Skip to main content



Contritionism is a theological doctrine demanding more than attrition as a last disposition to receive fruitfully the Sacrament of penance. Historically, it has had two different meanings.

In high scholasticism: St. Thomas Aquinas (contritionist) wants the penitent to be either contrite or to believe in good faith that he is contrite. contrition, either existing before or brought about by the sacramental ab solution (which then "makes the attrite penitent contrite"), is the one disposition for justification. For Duns Scotus (attritionist), attrition suffices as last disposition for the forgiveness of sin through absolution.

After Trent (17th and 18th centuries): the problem is whether sufficient attrition should or should not contain some love of God (cf. Trent's "they begin to love God"H. Denzinger, Enchiridion symbolorum, ed. A. Schönmetzer [32d ed. Freiburg 1963] 1526). For the contritionists, either incipient charity or love of benevolence is needed; for the attritionists, no act of love or at most love of desire (explicit or implicit). Neither position deserves theological censure (Denzinger 2070).

In practice, penitents should endeavor to have contrition and not rest content with the minimum.

See Also: attrition and attritionism.

Bibliography: v. heynck, Lexikon für Theologie und Kirche, ed. j. hofer and k. rahner, 10 v. (2d, new ed. Freiburg 195765) 1:101921; ibid. 6:510511. b. poschmann, Penance and the Anointing of the Sick, tr. and rev. f. courtney (New York 1964). p. f. palmer, ed., Sacraments and Forgiveness, v.2 of Sources of Christian Theology (Westminster, Md. 1959).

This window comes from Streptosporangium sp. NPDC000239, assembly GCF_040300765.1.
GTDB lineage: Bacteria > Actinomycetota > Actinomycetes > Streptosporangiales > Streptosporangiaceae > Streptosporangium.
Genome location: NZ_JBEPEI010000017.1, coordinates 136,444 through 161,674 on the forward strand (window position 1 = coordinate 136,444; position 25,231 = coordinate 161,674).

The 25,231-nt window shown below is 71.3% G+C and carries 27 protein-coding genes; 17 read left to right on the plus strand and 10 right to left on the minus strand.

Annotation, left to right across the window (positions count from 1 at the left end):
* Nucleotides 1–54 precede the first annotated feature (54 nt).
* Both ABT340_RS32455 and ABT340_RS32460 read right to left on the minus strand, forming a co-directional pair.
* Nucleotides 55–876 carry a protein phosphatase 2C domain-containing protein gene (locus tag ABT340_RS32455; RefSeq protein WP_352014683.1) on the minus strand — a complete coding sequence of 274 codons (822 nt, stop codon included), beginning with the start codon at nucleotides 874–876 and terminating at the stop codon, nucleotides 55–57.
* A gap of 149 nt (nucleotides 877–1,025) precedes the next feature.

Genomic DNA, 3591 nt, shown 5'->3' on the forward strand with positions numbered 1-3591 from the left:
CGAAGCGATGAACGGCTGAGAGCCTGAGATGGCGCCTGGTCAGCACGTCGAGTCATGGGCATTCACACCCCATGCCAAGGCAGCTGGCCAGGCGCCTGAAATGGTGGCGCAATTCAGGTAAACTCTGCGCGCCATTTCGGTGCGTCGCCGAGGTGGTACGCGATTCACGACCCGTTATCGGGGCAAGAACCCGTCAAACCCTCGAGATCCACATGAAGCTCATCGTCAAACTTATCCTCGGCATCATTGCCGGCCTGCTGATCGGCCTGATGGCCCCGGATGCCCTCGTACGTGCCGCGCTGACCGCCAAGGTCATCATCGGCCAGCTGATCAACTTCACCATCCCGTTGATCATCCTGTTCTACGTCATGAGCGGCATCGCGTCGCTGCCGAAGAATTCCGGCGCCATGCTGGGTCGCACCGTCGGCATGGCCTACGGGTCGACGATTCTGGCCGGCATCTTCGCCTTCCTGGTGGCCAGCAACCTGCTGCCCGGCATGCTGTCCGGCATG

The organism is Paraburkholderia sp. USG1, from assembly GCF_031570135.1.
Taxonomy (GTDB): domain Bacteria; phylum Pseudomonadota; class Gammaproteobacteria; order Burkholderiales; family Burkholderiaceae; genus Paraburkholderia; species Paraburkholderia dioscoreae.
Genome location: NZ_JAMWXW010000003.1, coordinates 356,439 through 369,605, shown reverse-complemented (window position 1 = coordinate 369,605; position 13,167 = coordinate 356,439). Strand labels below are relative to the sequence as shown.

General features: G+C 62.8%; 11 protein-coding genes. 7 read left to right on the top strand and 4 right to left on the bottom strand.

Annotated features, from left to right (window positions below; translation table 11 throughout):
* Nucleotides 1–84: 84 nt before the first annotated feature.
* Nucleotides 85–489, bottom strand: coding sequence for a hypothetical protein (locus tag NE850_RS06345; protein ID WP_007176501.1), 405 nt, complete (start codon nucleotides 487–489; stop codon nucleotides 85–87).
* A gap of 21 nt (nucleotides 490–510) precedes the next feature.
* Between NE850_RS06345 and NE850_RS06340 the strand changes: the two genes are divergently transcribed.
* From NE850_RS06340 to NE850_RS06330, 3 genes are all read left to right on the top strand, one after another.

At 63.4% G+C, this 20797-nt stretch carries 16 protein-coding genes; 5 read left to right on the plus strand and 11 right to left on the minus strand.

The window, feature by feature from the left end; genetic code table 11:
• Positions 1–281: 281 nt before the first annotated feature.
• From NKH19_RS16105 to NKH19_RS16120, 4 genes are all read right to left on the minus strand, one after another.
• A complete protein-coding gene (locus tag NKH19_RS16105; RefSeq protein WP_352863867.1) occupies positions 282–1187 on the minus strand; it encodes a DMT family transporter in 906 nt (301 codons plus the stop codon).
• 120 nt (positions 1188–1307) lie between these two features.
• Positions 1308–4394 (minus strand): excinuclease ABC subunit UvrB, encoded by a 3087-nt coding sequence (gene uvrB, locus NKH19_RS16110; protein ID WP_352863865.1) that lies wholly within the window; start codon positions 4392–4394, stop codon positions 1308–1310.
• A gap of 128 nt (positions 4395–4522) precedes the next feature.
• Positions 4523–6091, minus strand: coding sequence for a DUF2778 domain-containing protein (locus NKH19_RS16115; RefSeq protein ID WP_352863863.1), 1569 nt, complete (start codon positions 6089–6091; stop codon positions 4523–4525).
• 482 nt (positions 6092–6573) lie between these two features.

[g. a. gilleman]

Cite this article
Pick a style below, and copy the text for your bibliography.

  • MLA
  • Chicago
  • APA

"Contritionism." New Catholic Encyclopedia. . 21 Apr. 2019 <>.

"Contritionism." New Catholic Encyclopedia. . (April 21, 2019).

"Contritionism." New Catholic Encyclopedia. . Retrieved April 21, 2019 from

Learn more about citation styles

Citation styles gives you the ability to cite reference entries and articles according to common styles from the Modern Language Association (MLA), The Chicago Manual of Style, and the American Psychological Association (APA).

Within the “Cite this article” tool, pick a style to see how all available information looks when formatted according to that style. Then, copy and paste the text into your bibliography or works cited list.

Because each style has its own formatting nuances that evolve over time and not all information is available for every reference entry or article, cannot guarantee each citation it generates. Therefore, it’s best to use citations as a starting point before checking the style against your school or publication’s requirements and the most-recent information available at these sites:

Modern Language Association

The Chicago Manual of Style

American Psychological Association

  • Most online reference entries and articles do not have page numbers. Therefore, that information is unavailable for most content. However, the date of retrieval is often important. Refer to each style’s convention regarding the best way to format page numbers and retrieval dates.
  • In addition to the MLA, Chicago, and APA styles, your school, university, publication, or institution may have its own requirements for citations. Therefore, be sure to refer to those guidelines when editing your bibliography or works cited list.